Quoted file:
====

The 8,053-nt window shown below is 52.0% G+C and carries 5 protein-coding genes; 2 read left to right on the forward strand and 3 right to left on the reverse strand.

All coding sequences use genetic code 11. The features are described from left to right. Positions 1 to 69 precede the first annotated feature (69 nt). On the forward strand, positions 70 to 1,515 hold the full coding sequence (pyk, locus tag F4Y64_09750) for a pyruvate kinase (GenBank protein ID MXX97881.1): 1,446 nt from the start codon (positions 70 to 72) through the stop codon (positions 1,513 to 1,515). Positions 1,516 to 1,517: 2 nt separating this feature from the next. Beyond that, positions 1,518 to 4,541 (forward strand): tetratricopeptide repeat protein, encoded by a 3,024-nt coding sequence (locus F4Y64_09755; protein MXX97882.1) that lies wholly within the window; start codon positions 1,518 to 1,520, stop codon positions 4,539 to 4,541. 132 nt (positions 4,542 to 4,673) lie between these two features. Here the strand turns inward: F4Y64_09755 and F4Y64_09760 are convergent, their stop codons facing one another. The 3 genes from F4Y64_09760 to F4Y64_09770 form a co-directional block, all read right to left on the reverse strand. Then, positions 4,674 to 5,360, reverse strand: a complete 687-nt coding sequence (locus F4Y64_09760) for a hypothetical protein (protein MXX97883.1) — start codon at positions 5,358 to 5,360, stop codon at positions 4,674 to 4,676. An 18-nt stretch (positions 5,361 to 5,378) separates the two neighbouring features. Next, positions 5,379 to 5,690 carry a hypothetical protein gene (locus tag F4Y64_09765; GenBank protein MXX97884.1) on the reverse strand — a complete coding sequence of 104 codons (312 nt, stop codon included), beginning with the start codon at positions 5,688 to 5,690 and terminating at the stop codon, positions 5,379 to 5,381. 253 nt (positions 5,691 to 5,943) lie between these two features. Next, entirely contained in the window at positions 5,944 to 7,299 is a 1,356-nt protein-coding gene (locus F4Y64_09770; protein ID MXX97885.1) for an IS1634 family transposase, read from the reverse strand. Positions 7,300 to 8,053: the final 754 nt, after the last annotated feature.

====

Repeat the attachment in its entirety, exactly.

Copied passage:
The 8,053-nt window shown below is 52.0% G+C and carries 5 protein-coding genes; 2 read left to right on the forward strand and 3 right to left on the reverse strand.

All coding sequences use genetic code 11. The features are described from left to right. Positions 1 to 69 precede the first annotated feature (69 nt). On the forward strand, positions 70 to 1,515 hold the full coding sequence (pyk, locus tag F4Y64_09750) for a pyruvate kinase (GenBank protein ID MXX97881.1): 1,446 nt from the start codon (positions 70 to 72) through the stop codon (positions 1,513 to 1,515). Positions 1,516 to 1,517: 2 nt separating this feature from the next. Beyond that, positions 1,518 to 4,541 (forward strand): tetratricopeptide repeat protein, encoded by a 3,024-nt coding sequence (locus F4Y64_09755; protein MXX97882.1) that lies wholly within the window; start codon positions 1,518 to 1,520, stop codon positions 4,539 to 4,541. 132 nt (positions 4,542 to 4,673) lie between these two features. Here the strand turns inward: F4Y64_09755 and F4Y64_09760 are convergent, their stop codons facing one another. The 3 genes from F4Y64_09760 to F4Y64_09770 form a co-directional block, all read right to left on the reverse strand. Then, positions 4,674 to 5,360, reverse strand: a complete 687-nt coding sequence (locus F4Y64_09760) for a hypothetical protein (protein MXX97883.1) — start codon at positions 5,358 to 5,360, stop codon at positions 4,674 to 4,676. An 18-nt stretch (positions 5,361 to 5,378) separates the two neighbouring features. Next, positions 5,379 to 5,690 carry a hypothetical protein gene (locus tag F4Y64_09765; GenBank protein MXX97884.1) on the reverse strand — a complete coding sequence of 104 codons (312 nt, stop codon included), beginning with the start codon at positions 5,688 to 5,690 and terminating at the stop codon, positions 5,379 to 5,381. 253 nt (positions 5,691 to 5,943) lie between these two features. Next, entirely contained in the window at positions 5,944 to 7,299 is a 1,356-nt protein-coding gene (locus F4Y64_09770; protein ID MXX97885.1) for an IS1634 family transposase, read from the reverse strand. Positions 7,300 to 8,053: the final 754 nt, after the last annotated feature.